All of this said, if you were comparing great overlap (beam size and divergence), my personal preference hovers around R 1.5 : G 1 : B 2. Just make sure you don't let green go below these rations as you can still make a good white with a bit too much green, but too little just doesn't look good.

    -David
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    I looked at to many trinitron tubes and like a more blue white now or say they say.

    Could be be a I have desensitized my eyes to blue after to many 445 experiments.
    leading in trailing technology

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    Thanks for the answers. I know it has been discussed in other threads, but in a context of a specific laser projector or comparison between different projectors. That is why I specified all the relevant data from different manufacturers, but obviously I was not as knowable of all factors in play.

    However I would like to know how the divergence and the beam area add to the mix. To what degree does divergence and beam area affect the color mixing. I mean there ought to be a sliding scale from perfectly aligned and matched area to some type of r+g+b colors only, ie completely out of alignment. How does that affect the RGB ratio?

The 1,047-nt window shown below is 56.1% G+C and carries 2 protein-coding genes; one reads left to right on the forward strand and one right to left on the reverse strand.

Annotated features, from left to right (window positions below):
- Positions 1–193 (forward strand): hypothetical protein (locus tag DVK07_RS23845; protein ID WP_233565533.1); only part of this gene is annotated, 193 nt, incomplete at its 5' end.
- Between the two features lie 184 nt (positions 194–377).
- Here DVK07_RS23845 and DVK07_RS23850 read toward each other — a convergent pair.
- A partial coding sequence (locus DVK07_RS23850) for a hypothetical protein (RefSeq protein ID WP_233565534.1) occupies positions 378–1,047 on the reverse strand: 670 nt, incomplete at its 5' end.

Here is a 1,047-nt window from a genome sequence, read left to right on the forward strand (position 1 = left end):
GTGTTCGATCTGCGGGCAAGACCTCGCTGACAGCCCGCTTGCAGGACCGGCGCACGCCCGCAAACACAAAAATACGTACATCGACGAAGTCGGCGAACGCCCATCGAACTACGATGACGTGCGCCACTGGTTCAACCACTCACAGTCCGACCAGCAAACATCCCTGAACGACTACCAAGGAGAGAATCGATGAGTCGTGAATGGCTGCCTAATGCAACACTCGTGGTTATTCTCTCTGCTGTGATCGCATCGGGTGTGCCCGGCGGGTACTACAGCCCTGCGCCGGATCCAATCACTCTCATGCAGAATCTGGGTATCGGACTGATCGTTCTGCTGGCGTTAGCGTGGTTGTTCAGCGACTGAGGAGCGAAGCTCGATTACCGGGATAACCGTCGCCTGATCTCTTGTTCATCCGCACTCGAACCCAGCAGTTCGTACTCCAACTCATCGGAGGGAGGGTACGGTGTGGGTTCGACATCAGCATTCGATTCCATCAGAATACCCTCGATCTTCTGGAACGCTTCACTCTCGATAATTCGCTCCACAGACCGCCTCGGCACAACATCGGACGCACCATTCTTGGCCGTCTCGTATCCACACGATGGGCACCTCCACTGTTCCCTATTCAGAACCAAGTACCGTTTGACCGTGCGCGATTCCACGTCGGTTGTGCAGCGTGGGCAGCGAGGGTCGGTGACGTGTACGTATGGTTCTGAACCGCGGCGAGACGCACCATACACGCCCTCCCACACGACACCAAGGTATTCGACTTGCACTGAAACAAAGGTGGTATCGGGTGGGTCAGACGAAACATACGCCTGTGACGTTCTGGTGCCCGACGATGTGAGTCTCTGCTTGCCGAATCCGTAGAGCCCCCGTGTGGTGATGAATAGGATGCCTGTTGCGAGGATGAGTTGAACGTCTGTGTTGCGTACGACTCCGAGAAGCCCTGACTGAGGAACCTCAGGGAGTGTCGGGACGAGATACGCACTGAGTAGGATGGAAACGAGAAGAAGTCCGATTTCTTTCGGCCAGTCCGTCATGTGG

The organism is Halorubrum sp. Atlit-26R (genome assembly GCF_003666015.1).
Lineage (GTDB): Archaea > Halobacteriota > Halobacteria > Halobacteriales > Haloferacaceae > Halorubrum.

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    Quote Originally Posted by Bradfo69 View Post
    Yes, everybody has their own opinions and taken individually, it's very easy to say, "That has a great white." What I've learned from having several projectors and having the good fortune to be able to put them side by side and throw test patterns on the wall is that, one may indeed have a great white. Until you put it next to another one. White I think, is pretty subjective. And, I also keep in mind that people see colors differently. Some for example have real issues with 405nm whereas other's don't. Some have issues with 445nm whereas other's don't.

    Think about fluorescent light bubs for example.... you can buy warm white, cool white, neutral white, daylight white and yet... they are all white and, everyone has their own opinion of what they prefer. And, in some cases what they can work in without say, getting a headache.


    That being said...

    1200mw 640
    800mW 532
    900 mW 445

    is perfect. LOL
    where did you get 1.2W of 642??? !
    suppose you're thinkin' about a plate o' shrimp. Suddenly someone'll say, like, plate, or shrimp, or plate o' shrimp out of the blue, no explanation. No point in lookin' for one, either. It's all part of a cosmic unconciousness.